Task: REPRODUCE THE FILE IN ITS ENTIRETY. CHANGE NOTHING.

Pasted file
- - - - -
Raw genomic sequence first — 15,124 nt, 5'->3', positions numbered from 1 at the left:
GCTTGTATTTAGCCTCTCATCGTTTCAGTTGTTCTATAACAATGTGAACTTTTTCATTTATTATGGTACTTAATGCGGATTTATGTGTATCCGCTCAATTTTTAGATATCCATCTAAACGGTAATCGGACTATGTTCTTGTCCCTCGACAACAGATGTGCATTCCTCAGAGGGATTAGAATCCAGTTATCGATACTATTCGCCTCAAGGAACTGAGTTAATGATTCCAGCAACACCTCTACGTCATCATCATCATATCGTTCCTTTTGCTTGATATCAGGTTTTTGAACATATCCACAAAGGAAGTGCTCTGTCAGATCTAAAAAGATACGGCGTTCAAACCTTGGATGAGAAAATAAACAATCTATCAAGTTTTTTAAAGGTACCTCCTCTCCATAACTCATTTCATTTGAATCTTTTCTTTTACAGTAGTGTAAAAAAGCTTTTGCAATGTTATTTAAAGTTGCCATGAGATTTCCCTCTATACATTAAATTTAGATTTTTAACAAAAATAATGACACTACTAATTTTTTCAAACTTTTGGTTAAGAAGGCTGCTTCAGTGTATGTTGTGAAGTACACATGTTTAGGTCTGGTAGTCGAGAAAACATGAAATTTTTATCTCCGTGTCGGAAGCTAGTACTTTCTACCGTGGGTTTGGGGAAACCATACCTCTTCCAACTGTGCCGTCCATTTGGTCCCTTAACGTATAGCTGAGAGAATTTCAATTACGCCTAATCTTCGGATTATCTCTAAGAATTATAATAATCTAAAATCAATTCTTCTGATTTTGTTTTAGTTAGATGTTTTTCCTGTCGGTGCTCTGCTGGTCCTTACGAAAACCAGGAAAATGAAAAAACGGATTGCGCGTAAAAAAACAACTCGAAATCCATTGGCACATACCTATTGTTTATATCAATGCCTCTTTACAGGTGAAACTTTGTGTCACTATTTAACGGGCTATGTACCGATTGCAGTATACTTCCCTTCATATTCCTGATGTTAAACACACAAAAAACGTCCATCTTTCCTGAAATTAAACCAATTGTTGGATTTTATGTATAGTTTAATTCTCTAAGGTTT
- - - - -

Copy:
Raw genomic sequence first — 15,124 nt, 5'->3', positions numbered from 1 at the left:
GCTTGTATTTAGCCTCTCATCGTTTCAGTTGTTCTATAACAATGTGAACTTTTTCATTTATTATGGTACTTAATGCGGATTTATGTGTATCCGCTCAATTTTTAGATATCCATCTAAACGGTAATCGGACTATGTTCTTGTCCCTCGACAACAGATGTGCATTCCTCAGAGGGATTAGAATCCAGTTATCGATACTATTCGCCTCAAGGAACTGAGTTAATGATTCCAGCAACACCTCTACGTCATCATCATCATATCGTTCCTTTTGCTTGATATCAGGTTTTTGAACATATCCACAAAGGAAGTGCTCTGTCAGATCTAAAAAGATACGGCGTTCAAACCTTGGATGAGAAAATAAACAATCTATCAAGTTTTTTAAAGGTACCTCCTCTCCATAACTCATTTCATTTGAATCTTTTCTTTTACAGTAGTGTAAAAAAGCTTTTGCAATGTTATTTAAAGTTGCCATGAGATTTCCCTCTATACATTAAATTTAGATTTTTAACAAAAATAATGACACTACTAATTTTTTCAAACTTTTGGTTAAGAAGGCTGCTTCAGTGTATGTTGTGAAGTACACATGTTTAGGTCTGGTAGTCGAGAAAACATGAAATTTTTATCTCCGTGTCGGAAGCTAGTACTTTCTACCGTGGGTTTGGGGAAACCATACCTCTTCCAACTGTGCCGTCCATTTGGTCCCTTAACGTATAGCTGAGAGAATTTCAATTACGCCTAATCTTCGGATTATCTCTAAGAATTATAATAATCTAAAATCAATTCTTCTGATTTTGTTTTAGTTAGATGTTTTTCCTGTCGGTGCTCTGCTGGTCCTTACGAAAACCAGGAAAATGAAAAAACGGATTGCGCGTAAAAAAACAACTCGAAATCCATTGGCACATACCTATTGTTTATATCAATGCCTCTTTACAGGTGAAACTTTGTGTCACTATTTAACGGGCTATGTACCGATTGCAGTATACTTCCCTTCATATTCCTGATGTTAAACACACAAAAAACGTCCATCTTTCCTGAAATTAAACCAATTGTTGGATTTTATGTATAGTTTAATTCTCTAAGGTTT